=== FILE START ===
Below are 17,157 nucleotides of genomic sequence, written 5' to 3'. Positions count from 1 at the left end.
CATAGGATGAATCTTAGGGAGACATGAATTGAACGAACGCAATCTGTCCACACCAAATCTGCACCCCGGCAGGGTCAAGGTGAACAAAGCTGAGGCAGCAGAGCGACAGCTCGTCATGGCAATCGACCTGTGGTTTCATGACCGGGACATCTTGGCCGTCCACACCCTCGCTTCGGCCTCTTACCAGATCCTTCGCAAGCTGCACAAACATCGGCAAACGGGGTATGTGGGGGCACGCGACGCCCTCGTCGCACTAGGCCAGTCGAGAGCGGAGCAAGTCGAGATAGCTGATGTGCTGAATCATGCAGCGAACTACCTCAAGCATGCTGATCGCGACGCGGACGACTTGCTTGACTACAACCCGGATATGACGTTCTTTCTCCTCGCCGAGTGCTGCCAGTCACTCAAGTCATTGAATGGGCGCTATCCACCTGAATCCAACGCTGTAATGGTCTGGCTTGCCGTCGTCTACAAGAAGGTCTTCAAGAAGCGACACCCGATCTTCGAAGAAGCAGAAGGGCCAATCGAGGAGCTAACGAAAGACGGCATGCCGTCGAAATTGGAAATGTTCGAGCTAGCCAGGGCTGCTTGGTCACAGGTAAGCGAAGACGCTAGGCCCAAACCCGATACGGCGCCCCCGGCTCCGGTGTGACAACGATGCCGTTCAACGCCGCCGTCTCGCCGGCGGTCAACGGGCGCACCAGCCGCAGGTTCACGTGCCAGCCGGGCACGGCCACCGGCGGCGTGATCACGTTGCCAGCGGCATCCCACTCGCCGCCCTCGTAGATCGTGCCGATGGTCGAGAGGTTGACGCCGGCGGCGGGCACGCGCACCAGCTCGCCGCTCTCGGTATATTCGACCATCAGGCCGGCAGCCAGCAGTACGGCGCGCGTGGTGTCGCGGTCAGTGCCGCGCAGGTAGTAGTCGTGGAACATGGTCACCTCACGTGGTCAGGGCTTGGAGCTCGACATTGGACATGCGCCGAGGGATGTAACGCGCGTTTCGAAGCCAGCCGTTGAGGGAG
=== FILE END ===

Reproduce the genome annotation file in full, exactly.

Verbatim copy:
Below are 17,157 nucleotides of genomic sequence, written 5' to 3'. Positions count from 1 at the left end.
CATAGGATGAATCTTAGGGAGACATGAATTGAACGAACGCAATCTGTCCACACCAAATCTGCACCCCGGCAGGGTCAAGGTGAACAAAGCTGAGGCAGCAGAGCGACAGCTCGTCATGGCAATCGACCTGTGGTTTCATGACCGGGACATCTTGGCCGTCCACACCCTCGCTTCGGCCTCTTACCAGATCCTTCGCAAGCTGCACAAACATCGGCAAACGGGGTATGTGGGGGCACGCGACGCCCTCGTCGCACTAGGCCAGTCGAGAGCGGAGCAAGTCGAGATAGCTGATGTGCTGAATCATGCAGCGAACTACCTCAAGCATGCTGATCGCGACGCGGACGACTTGCTTGACTACAACCCGGATATGACGTTCTTTCTCCTCGCCGAGTGCTGCCAGTCACTCAAGTCATTGAATGGGCGCTATCCACCTGAATCCAACGCTGTAATGGTCTGGCTTGCCGTCGTCTACAAGAAGGTCTTCAAGAAGCGACACCCGATCTTCGAAGAAGCAGAAGGGCCAATCGAGGAGCTAACGAAAGACGGCATGCCGTCGAAATTGGAAATGTTCGAGCTAGCCAGGGCTGCTTGGTCACAGGTAAGCGAAGACGCTAGGCCCAAACCCGATACGGCGCCCCCGGCTCCGGTGTGACAACGATGCCGTTCAACGCCGCCGTCTCGCCGGCGGTCAACGGGCGCACCAGCCGCAGGTTCACGTGCCAGCCGGGCACGGCCACCGGCGGCGTGATCACGTTGCCAGCGGCATCCCACTCGCCGCCCTCGTAGATCGTGCCGATGGTCGAGAGGTTGACGCCGGCGGCGGGCACGCGCACCAGCTCGCCGCTCTCGGTATATTCGACCATCAGGCCGGCAGCCAGCAGTACGGCGCGCGTGGTGTCGCGGTCAGTGCCGCGCAGGTAGTAGTCGTGGAACATGGTCACCTCACGTGGTCAGGGCTTGGAGCTCGACATTGGACATGCGCCGAGGGATGTAACGCGCGTTTCGAAGCCAGCCGTTGAGGGAG